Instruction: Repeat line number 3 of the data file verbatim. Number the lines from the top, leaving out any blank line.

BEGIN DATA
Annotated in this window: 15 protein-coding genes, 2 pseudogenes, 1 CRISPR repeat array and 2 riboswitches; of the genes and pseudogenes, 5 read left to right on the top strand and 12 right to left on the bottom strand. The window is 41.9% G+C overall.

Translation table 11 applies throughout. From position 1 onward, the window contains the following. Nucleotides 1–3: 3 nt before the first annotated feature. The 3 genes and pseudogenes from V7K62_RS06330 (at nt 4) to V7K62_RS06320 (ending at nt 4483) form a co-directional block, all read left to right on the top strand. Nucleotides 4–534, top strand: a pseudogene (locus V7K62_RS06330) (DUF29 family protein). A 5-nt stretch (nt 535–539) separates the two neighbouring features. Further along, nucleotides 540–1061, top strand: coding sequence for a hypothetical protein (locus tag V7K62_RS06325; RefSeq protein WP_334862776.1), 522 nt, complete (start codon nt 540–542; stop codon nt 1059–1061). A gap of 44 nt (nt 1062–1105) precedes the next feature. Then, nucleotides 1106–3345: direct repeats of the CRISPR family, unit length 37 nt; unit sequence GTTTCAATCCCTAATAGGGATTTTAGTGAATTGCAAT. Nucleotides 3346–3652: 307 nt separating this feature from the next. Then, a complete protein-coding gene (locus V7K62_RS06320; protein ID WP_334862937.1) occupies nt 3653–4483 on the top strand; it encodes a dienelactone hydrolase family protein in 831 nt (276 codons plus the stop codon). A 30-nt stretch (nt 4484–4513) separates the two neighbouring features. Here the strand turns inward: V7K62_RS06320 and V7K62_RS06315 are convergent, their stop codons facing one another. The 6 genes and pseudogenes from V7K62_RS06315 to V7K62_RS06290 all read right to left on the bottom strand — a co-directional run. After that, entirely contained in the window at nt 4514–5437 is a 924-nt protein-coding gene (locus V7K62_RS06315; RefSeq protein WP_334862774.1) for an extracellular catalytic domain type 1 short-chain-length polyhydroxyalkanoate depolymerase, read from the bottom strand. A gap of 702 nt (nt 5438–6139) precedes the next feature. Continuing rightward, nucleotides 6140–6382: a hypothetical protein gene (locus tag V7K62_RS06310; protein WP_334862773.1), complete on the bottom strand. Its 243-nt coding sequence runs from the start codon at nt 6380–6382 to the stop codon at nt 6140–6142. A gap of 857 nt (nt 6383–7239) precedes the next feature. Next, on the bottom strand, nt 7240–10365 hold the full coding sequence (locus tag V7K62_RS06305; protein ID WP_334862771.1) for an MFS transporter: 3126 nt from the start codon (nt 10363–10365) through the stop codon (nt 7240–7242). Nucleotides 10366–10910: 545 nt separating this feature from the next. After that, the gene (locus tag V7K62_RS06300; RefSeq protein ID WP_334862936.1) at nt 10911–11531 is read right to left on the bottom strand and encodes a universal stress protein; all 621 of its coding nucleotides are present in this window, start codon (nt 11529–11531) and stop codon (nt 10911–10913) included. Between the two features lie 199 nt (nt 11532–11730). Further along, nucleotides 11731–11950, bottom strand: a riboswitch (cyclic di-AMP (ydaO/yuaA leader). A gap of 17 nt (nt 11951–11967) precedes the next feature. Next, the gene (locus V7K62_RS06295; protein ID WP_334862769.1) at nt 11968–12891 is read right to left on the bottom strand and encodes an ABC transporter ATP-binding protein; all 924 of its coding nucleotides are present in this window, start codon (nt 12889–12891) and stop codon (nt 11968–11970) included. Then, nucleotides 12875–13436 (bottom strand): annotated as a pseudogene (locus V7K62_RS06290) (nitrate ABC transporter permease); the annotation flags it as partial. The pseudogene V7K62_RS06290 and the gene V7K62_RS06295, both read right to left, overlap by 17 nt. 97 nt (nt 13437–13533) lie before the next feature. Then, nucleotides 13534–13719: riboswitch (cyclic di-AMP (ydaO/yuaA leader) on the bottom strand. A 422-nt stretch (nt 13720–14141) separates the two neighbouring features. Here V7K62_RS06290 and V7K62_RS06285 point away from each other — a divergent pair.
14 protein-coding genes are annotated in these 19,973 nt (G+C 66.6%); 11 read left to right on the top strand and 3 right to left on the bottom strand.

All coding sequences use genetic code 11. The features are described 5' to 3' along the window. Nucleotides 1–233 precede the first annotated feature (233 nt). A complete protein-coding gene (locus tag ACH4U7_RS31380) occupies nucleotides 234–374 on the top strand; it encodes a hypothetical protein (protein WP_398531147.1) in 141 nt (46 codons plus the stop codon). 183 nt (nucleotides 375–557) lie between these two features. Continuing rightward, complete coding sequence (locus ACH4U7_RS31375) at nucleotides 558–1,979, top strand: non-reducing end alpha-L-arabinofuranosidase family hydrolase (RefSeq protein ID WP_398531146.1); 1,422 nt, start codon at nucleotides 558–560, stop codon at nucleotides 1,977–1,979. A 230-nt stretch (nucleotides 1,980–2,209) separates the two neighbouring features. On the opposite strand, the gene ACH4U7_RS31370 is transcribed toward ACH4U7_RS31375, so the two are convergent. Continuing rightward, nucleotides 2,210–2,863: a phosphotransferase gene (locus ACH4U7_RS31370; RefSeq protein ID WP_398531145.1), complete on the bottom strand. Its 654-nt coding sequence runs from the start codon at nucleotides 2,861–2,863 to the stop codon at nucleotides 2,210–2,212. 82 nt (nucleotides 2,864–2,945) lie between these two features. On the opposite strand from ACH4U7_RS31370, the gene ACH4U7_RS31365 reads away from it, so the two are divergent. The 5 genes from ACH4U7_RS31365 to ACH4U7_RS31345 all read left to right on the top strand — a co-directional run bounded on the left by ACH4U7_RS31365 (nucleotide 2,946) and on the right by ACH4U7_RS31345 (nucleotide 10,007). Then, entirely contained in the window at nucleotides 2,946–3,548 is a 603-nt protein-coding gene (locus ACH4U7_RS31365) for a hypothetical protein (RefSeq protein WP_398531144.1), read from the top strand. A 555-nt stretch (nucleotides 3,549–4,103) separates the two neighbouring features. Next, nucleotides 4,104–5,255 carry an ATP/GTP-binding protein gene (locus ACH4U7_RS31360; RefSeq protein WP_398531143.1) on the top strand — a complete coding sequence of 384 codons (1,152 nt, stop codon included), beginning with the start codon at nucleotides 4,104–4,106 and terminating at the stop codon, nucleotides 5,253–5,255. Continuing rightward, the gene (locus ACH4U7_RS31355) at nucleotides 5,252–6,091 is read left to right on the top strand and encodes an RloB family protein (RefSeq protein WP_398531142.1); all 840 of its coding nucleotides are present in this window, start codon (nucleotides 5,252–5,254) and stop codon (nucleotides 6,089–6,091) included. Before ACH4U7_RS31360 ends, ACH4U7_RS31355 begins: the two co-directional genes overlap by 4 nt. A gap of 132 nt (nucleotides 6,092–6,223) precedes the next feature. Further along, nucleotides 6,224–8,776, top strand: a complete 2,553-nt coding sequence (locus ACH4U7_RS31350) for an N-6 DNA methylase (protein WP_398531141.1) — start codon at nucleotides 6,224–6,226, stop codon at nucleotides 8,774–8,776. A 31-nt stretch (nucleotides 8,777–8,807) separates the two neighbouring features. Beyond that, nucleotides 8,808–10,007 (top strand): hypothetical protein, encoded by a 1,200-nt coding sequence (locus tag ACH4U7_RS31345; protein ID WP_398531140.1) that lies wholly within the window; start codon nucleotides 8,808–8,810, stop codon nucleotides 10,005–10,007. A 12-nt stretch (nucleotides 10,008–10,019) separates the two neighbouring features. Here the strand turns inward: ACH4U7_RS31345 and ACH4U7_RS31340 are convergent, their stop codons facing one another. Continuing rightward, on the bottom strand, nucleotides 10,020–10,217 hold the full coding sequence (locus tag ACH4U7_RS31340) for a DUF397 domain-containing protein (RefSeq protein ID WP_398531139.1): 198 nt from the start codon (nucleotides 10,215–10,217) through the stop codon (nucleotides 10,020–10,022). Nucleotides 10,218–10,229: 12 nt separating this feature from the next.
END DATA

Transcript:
14 protein-coding genes are annotated in these 19,973 nt (G+C 66.6%); 11 read left to right on the top strand and 3 right to left on the bottom strand.